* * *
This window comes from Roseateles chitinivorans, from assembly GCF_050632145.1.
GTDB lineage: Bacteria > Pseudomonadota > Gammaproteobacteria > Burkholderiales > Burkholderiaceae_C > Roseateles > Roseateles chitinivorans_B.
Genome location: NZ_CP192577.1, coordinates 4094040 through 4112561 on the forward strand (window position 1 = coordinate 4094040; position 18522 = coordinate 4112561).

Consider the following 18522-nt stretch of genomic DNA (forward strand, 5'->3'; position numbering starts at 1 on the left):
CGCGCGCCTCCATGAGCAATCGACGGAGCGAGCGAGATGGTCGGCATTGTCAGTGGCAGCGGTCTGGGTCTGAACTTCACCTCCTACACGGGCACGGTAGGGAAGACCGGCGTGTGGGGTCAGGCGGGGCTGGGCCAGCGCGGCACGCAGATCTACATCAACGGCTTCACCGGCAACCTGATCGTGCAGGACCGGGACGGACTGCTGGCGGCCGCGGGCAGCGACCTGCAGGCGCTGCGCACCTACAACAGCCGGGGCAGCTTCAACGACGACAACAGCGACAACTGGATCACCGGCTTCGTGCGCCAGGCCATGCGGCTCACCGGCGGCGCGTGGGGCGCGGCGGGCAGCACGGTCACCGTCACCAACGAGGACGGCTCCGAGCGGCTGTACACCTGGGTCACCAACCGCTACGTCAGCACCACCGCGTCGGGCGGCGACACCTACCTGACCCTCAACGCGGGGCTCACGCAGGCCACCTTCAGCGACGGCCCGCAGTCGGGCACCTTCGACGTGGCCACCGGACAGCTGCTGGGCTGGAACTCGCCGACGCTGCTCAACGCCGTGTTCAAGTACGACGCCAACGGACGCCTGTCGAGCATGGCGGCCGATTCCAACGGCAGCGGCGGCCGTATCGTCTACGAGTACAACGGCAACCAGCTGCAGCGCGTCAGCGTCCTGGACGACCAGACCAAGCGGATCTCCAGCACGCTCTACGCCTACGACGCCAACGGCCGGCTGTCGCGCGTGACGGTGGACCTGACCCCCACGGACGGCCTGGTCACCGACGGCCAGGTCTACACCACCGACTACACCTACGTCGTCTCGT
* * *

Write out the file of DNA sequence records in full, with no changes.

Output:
This window comes from Roseateles chitinivorans, from assembly GCF_050632145.1.
GTDB lineage: Bacteria > Pseudomonadota > Gammaproteobacteria > Burkholderiales > Burkholderiaceae_C > Roseateles > Roseateles chitinivorans_B.
Genome location: NZ_CP192577.1, coordinates 4094040 through 4112561 on the forward strand (window position 1 = coordinate 4094040; position 18522 = coordinate 4112561).

Consider the following 18522-nt stretch of genomic DNA (forward strand, 5'->3'; position numbering starts at 1 on the left):
CGCGCGCCTCCATGAGCAATCGACGGAGCGAGCGAGATGGTCGGCATTGTCAGTGGCAGCGGTCTGGGTCTGAACTTCACCTCCTACACGGGCACGGTAGGGAAGACCGGCGTGTGGGGTCAGGCGGGGCTGGGCCAGCGCGGCACGCAGATCTACATCAACGGCTTCACCGGCAACCTGATCGTGCAGGACCGGGACGGACTGCTGGCGGCCGCGGGCAGCGACCTGCAGGCGCTGCGCACCTACAACAGCCGGGGCAGCTTCAACGACGACAACAGCGACAACTGGATCACCGGCTTCGTGCGCCAGGCCATGCGGCTCACCGGCGGCGCGTGGGGCGCGGCGGGCAGCACGGTCACCGTCACCAACGAGGACGGCTCCGAGCGGCTGTACACCTGGGTCACCAACCGCTACGTCAGCACCACCGCGTCGGGCGGCGACACCTACCTGACCCTCAACGCGGGGCTCACGCAGGCCACCTTCAGCGACGGCCCGCAGTCGGGCACCTTCGACGTGGCCACCGGACAGCTGCTGGGCTGGAACTCGCCGACGCTGCTCAACGCCGTGTTCAAGTACGACGCCAACGGACGCCTGTCGAGCATGGCGGCCGATTCCAACGGCAGCGGCGGCCGTATCGTCTACGAGTACAACGGCAACCAGCTGCAGCGCGTCAGCGTCCTGGACGACCAGACCAAGCGGATCTCCAGCACGCTCTACGCCTACGACGCCAACGGCCGGCTGTCGCGCGTGACGGTGGACCTGACCCCCACGGACGGCCTGGTCACCGACGGCCAGGTCTACACCACCGACTACACCTACGTCGTCTCGT